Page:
But how can a parent find out? There’s one really effective and relatively easy way: ask about the school’s relationship and sexuality education programme. Does the school bring in organisations such as Pure in Heart, which preach abstinence from sex until (heterosexual) marriage, act as though gay people don’t exist and provide inaccurate information about condoms (such as the false claim that condoms don’t work one in six times)? Or do they bring in the Irish Family Planning Association, which provides a comprehensive sex education? Or do the school’s teachers deliver the programme themselves in class? Is it all about the mechanics and biology of sex – with an emphasis on disease, risk and abstinence – or does it explore healthy relationships and safe internet use?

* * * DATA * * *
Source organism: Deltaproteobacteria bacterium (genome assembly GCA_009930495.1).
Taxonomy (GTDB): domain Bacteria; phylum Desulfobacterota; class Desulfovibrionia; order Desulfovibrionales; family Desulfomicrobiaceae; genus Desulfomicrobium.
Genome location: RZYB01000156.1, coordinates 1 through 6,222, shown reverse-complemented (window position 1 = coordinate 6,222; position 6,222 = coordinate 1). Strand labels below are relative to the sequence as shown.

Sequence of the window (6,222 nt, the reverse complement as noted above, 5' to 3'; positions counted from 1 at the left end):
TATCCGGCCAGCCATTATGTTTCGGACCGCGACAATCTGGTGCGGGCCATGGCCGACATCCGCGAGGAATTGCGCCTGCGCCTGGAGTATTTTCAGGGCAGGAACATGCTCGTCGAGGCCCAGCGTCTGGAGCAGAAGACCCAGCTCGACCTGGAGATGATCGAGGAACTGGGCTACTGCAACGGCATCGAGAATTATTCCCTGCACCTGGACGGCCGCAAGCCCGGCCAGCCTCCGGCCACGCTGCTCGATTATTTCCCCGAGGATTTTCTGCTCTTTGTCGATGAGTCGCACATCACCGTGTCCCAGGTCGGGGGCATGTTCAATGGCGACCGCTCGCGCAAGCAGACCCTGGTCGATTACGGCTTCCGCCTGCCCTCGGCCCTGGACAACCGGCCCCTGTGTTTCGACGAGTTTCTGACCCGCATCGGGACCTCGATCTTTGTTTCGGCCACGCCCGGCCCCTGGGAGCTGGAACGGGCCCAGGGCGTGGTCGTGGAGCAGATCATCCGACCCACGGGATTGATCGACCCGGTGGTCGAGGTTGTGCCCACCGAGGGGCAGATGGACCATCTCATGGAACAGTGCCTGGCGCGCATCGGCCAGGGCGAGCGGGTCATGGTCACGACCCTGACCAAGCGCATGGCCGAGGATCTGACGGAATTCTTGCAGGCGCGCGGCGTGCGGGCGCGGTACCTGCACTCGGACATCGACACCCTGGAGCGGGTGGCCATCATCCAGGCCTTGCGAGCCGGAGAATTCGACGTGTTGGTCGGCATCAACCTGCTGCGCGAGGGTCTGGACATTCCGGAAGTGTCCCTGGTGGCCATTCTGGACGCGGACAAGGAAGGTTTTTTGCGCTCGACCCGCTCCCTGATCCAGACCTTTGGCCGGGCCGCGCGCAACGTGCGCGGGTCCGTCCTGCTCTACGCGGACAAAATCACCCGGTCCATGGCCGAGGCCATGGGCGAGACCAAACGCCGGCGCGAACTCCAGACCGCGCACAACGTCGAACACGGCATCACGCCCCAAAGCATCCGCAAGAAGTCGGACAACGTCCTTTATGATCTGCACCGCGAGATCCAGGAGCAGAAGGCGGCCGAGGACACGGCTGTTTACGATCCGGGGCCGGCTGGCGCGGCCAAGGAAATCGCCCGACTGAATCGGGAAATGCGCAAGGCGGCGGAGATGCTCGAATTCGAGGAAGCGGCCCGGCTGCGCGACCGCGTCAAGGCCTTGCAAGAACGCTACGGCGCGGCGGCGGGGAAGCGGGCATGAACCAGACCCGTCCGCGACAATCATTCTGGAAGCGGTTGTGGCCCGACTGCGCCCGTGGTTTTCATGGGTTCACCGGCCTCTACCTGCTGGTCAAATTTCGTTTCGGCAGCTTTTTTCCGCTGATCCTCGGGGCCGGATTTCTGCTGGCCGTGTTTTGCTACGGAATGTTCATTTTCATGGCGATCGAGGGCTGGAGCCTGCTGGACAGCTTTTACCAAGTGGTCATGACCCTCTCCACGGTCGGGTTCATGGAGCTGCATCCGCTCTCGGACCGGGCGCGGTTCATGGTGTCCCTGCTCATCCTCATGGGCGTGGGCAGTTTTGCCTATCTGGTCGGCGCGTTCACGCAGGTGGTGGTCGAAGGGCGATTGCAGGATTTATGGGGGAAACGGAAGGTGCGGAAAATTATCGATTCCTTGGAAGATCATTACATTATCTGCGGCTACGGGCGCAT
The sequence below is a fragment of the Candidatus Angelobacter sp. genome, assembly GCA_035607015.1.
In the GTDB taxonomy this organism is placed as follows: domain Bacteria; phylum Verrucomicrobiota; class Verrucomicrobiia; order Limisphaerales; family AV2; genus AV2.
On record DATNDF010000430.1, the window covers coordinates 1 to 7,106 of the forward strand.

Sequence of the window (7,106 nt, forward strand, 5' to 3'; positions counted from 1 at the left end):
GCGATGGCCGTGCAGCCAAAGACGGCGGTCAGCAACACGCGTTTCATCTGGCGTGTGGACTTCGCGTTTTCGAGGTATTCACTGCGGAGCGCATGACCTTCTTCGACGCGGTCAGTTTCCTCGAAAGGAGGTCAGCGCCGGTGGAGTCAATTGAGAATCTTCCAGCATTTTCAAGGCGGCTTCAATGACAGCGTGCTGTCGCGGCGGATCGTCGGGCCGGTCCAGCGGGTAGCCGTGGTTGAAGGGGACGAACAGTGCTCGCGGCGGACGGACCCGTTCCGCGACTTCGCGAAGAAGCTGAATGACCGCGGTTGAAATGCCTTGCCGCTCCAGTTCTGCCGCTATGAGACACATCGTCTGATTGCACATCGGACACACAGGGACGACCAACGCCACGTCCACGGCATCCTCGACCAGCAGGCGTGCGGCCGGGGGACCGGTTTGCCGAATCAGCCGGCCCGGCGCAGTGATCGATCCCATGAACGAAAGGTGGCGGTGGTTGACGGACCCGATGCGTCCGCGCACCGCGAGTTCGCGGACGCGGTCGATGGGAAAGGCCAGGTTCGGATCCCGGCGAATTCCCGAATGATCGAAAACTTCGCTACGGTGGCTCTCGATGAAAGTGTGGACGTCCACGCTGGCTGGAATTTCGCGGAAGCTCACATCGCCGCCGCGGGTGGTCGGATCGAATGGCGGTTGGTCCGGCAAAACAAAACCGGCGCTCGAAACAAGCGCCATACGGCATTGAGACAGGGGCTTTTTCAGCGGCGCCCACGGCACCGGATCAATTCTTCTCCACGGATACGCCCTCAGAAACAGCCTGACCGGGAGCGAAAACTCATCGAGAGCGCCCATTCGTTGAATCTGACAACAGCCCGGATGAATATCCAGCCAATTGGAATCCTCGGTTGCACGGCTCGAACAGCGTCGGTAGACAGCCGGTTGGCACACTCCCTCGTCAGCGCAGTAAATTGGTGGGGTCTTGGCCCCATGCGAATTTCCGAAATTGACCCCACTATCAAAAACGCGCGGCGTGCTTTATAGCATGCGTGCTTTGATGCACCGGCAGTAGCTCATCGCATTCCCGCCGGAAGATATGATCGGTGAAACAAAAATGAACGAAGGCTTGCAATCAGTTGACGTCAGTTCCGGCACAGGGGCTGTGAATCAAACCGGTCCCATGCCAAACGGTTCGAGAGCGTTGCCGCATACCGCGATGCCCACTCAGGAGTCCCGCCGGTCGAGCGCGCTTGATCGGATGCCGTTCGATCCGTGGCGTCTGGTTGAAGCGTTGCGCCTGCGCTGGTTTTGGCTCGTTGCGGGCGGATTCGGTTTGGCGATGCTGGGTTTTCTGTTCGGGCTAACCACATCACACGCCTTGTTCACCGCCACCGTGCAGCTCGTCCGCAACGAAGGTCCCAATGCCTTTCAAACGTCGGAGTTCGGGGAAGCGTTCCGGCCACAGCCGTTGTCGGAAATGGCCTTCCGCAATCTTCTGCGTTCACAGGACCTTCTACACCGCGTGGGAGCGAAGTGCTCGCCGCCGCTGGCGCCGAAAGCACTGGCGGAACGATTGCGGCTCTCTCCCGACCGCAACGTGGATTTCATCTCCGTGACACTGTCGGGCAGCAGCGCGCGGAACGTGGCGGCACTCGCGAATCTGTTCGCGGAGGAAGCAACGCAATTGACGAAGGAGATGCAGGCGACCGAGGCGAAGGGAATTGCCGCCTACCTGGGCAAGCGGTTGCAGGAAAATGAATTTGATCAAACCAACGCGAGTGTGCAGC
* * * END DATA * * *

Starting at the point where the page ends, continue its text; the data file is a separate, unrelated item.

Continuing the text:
It’s not easy for parents to ask for all of this information, so here’s a simple suggestion: ask if the school runs, or intends to run, the BeLonG To Stand Up awareness week against homophobia and transphobia, or how it responds to the existence of LGBT students in the school. Does it behave as though, of the tens of thousands of students who have passed through its doors, none have ever been LGBT? Or will it tell you that LGBT students are supported in coming out and that bullying is not tolerated? Its response should tell you quite a lot about the school’s values.

School type: Religion aside, are community and comprehensive schools or voluntary secondary schools better? Research shows that school type has little influence, but what may matter more is the teacher union that is affiliated to the school.

Voluntary secondary schools are generally affiliated to the Asti, a union that has tended to oppose junior cycle reforms – which have focused on delivering a more holistic education – and refused to implement them.